In December 2016, the Special Collections Research Center acquired three letters that join an existing collection of John Marshall Papers (Mss. 39.1 M34). Two of the letters were written and signed by John Marshall and the third is from George Washington’s nephew, Bushrod Washington, to Tobias Lear at Mount Vernon. The letters document John Marshall’s writing of the biography of George Washington, of which the SCRC has a first edition copy. Recent scholarship suggests that writing the biography was an honor for which Tobias Lear, in particular, passionately vied and one that ultimately eluded him (see Ray Brighton, The Checkered Career of Tobias Lear).
Bushrod Washington, who studied under George Wythe at William & Mary, and who was President Washington’s closest relative, was left responsible for all of his uncle’s military, civil, and private papers after Washington’s death. Yet Tobias Lear was present at George Washington’s death and upheld his promise to George Washington to sort his presidential papers. The two men, it seems, were both in a position to claim some authority for using Washington’s papers to pen a definitive biography of the nation’s first president. Yet Bushrod took it upon himself to determine who would author the work, and Tobias later faced suspicion of destroying some of Washington’s papers.
In Bushrod’s letter to Tobias Lear, dated June 13th, 1800, he mentions that he is “extremely anxious to see this work [Washington’s biography] commenced & finished as well upon your account as my own….But as pecuniary considerations are less operative with me than many others, I cannot be otherwise than very nice in selecting a proper person to be the author. As soon as I hear from these gentlemen & have made a decision respecting them I will inform you.” One can only imagine Tobias’s feelings about Bushrod being the decision maker, as Tobias had served as George Washington’s executive secretary, tutor to Martha Washington’s grandchildren, and “was integrated into the Washington household both during and after the presidency.” Though Bushrod Washington had encouraged the writing of a biography, and Tobias Lear was eager to complete the task, John Marshall agreed to write it and Bushrod allowed Marshall to take temporary possession of many of the president’s papers while he worked on the biography.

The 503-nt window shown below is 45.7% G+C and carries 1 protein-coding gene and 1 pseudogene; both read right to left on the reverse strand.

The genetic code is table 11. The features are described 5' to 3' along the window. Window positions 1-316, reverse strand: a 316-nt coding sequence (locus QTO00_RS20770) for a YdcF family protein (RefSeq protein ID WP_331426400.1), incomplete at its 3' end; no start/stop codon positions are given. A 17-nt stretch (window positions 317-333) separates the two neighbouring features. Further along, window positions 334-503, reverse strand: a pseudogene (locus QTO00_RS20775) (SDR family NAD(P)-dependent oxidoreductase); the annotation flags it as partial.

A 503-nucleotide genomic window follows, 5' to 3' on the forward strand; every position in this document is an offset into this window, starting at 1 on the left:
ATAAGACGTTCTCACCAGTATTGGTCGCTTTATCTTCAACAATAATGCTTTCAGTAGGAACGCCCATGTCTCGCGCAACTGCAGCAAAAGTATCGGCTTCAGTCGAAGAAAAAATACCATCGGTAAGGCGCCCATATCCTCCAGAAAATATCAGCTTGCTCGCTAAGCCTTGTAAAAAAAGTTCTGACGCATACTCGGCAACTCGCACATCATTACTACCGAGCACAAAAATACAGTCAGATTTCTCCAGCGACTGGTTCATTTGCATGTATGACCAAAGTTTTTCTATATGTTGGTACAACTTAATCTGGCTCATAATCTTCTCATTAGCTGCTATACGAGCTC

The other two letters are from John Marshall to Henry Lee and John L. Lawrence, two men who had written to him about the biography after its publication. His letter to Henry Lee provides clarifications and specifications about various details in his biography of George Washington. Likewise, in his letter to Lawrence, Marshall thanks the man for providing insight and information on “the small body of militia assembled near Jamaica in Long Island in August 1776” and General Woodhull’s involvement in the battle. Marshall states that “it is to me matter for deep concern and self reproach that the Biographer of Washington should, from whatever cause, have misstated the part performed by any individual in the war of our revolution. Accuracy of detail ought to have been, and was, among my primary objects.”
As part of the Marshall Papers collection, these documents join letters between the Chief Justice and his family, with one of the highlights being his book of law notes. Among his notes is his doodle of his beloved’s name, Polly Ambler. The volume is currently on exhibit at the National Constitution Center.
 J. Dennis Robinson, “The Rise and Fall of Tobias Lear” [a “condensed version of The Checkered Career of Tobias Lear by Ray Brighton], Seacoast NH, http://www.seacoastnh.com/Famous-People/Tobias-Lear/the-rise-and-fall-of-tobias-lear.
 Meredith Eliassen, “Tobias Lear,” George Washington’s Mount Vernon, http://www.mountvernon.org/digital-encyclopedia/article/tobias-lear/.
 Maria Kimberly, “George Washington’s Papers,” George Washington’s Mount Vernon, http://www.mountvernon.org/digital-encyclopedia/article/george-washingtons-papers/.